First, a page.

“Stop, step back for a moment, take a breath, calm down, and see things as there are in that moment”
…Stop, step back for a moment, take a breath, calm down, and see things as there are in that moment. Then take a few deep breaths and do what you know you must do. Then take the necessary action!
In this interview series, we are exploring the subject of dealing with crisis and how to adapt and overcome. The context of this series is the physical and financial fallout that resulted from the COVID 19 pandemic. Crisis management is one characteristic that many successful leaders share in common, and in many cases it is the most important trait necessary to survive and thrive in today’s complex market.
I had the pleasure of interviewing Zurriane Bennett.
Zurriane Bennett is an author, trainer, speaker, martial artist, and mentor. He is the creator of the Positive Self Defense programs and systems. He has trained thousands and is a speaker and trainer in high demand. He is a TEDx speaker, and presenter.
Thank you so much for doing this with us! Before we dig in, our readers would love to get to know you a bit. Can you tell us a bit about your childhood “backstory”?
I grew up in a small town in New York called Mt. Vernon. Mt. Vernon is a town next to the Bronx. My childhood was normal to me but later in life I found that it was anything from normal. Growing up I saw a lot of negative things that I believed were normal but as the years pasted, I found that my experiences were anything but normal for most. In fact, it was my wife who pointed that out to me one day.
What or who inspired you to pursue your career? We’d love to hear the story.
My journey into the United States Marine Corps was more of a what do I do next then an original plan. In truth I didn’t have any real interest in joining the military. Will when I was very young some old guy had once told me that I neither could or would ever make it in the Marines. But that had been a long time ago when I was just a boy no more than 11 or 12.
And what are you doing today? Can you share a story that exemplifies the unique work that you are doing? Can you tell us a bit about your military background?
I started in the military as a Marine Corp recruit. In the Marines everyone starts off as a basic infantry man out of bootcamp. Once I completed boot camp that earned me the title of United States Marine enlist Private E1. Then I went to military occupational specialty (MOS) school and became a certified Crash Fire and Rescue men. After several years I promoted many times thru the ranks and reach the rank of Master Sergeant E8 but turned that promotion down. The reason that I turn it down was that I was selected for a promotion and a Warrant Officer Commission and with that I left the enlisted ranks but stayed a Marine. Once I became an officer I was certified as an Emergency Services Officer, Expeditionary Airfield Officer, Aircraft Fire & Rescue Officer and then an Anti-Terrorism Force Protections Officer until I retired.
Can you share the most interesting story that you experienced during your military career? What “take away” did you learn from that story?
Sadly, many of my stories cannot be shared due to the nature of the events. However, one story that I can share is an aircraft crash at an air show at Willow Grove Naval Air Station. This was sad and interesting in my opinion. During this air show I was the officer in charge providing emergency response for the aircraft, service personnel and visitors. This aircraft which was a F-14 Tomcat fighter jet, crashed just outside of the airfield. Sadly, both of the crew members died in the crash. What I believe that makes this incident interesting is that I believe that these two crew members were heroes. My reason is that I believe that both men could have ejected from the aircraft but didn’t. You see surrounding the base there are several houses. However, all of those houses are businesses and not residential properties. The crew member directed the aircraft down the space or area between those houses. I think they believed that each of those houses were filled with families. These crew members had only come to do the airshow demo and leave they did not know the area around the base.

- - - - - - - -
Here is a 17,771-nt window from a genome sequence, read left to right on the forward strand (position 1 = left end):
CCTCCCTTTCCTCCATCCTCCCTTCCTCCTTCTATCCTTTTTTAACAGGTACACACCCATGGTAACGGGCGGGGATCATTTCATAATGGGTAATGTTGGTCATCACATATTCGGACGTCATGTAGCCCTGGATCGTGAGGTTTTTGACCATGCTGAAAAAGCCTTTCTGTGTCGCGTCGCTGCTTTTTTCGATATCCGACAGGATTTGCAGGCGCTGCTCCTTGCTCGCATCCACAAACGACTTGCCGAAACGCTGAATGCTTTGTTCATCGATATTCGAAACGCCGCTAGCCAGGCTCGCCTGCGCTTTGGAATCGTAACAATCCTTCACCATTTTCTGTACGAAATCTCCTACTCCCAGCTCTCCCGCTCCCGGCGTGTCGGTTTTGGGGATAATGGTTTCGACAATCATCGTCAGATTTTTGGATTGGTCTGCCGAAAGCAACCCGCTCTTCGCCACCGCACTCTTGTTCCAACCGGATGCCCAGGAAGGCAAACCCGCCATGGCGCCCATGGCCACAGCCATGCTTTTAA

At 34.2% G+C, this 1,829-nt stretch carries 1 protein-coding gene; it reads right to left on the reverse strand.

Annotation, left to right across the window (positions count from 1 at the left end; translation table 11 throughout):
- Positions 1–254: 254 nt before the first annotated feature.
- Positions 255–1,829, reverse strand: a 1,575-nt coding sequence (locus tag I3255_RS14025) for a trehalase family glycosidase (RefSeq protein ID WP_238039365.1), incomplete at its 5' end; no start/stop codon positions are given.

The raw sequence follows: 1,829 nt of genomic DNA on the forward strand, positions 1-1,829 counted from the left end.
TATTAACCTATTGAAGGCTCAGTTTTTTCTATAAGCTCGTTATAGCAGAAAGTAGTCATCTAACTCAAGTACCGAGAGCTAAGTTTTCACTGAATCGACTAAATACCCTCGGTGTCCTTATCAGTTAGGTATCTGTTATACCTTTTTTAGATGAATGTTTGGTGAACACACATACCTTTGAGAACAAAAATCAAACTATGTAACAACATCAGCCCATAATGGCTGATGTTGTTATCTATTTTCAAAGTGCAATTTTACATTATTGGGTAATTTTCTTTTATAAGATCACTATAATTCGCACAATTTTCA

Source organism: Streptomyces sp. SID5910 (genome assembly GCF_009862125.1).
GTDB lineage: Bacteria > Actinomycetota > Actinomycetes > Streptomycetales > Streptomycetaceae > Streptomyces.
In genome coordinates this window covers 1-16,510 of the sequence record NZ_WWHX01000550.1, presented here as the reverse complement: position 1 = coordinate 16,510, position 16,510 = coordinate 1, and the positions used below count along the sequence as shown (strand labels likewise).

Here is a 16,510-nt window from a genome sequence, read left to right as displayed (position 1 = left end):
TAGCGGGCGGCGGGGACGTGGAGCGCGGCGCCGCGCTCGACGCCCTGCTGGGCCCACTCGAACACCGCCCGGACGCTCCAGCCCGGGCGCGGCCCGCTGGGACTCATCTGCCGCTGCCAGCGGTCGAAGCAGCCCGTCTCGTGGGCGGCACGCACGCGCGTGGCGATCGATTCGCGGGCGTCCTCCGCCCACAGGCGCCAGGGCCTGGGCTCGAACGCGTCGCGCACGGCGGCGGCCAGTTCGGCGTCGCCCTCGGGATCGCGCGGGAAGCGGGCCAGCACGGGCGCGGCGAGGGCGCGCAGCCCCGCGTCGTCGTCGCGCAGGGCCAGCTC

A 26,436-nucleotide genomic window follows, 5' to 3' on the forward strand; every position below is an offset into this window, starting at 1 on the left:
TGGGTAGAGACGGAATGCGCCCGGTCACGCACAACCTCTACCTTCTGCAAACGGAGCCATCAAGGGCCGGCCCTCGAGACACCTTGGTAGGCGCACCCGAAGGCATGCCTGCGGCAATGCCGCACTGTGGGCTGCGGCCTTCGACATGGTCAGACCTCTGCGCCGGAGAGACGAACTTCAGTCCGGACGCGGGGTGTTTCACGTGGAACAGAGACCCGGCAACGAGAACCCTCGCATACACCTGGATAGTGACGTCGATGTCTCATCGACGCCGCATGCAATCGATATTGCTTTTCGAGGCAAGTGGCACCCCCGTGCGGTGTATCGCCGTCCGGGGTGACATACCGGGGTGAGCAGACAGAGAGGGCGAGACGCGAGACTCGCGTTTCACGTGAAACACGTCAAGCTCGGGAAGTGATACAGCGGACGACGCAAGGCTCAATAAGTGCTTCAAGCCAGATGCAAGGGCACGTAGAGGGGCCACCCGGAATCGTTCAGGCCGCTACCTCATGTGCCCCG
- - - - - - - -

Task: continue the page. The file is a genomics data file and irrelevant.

We are interested in fleshing out what a hero is. Did you experience or hear about a story of heroism, during your military experience? Can you share that story with us? Feel free to be as elaborate as you’d like.
The crash that killed pilot William Joseph Dey and radar officer David Erick Berstrom occurred as the three-day Sound of Freedom Air show was drawing to a close. The two aviators were performing a “carrier wave-off,” a tricky maneuver that required Dey to abort a landing at the last moment.
No matter what caused the crash these men gave their life in an attempt to save others.
The plane crashed in the wooded area just beyond the base’s western perimeter, missing homes, and businesses by a few dozen feet.
My take away was many talk a good game but only a small few are willing to do what is necessary to get things done.
Based on that story, how would you define what a “hero” is? Can you explain?
A hero is a person who is willing to do whatever is necessary to do the right thing no matter the personal cost to themselves.
Do you think your experience in the military helped prepare you for business or leadership? Can you explain?
Without question, my military has help me a great deal in my business dealings and in my leadership. The military helped to sharpen many of the skills that I got through my mentors both and live and dead. It helped me to understand, or should I say have a better understanding of people and the various types of characters that I would encounter in myself. It helped me to understand that there are people, who are characters and then there are people with character.
I see people as they are and not just as I want them to be, and the military helped to hone that skill.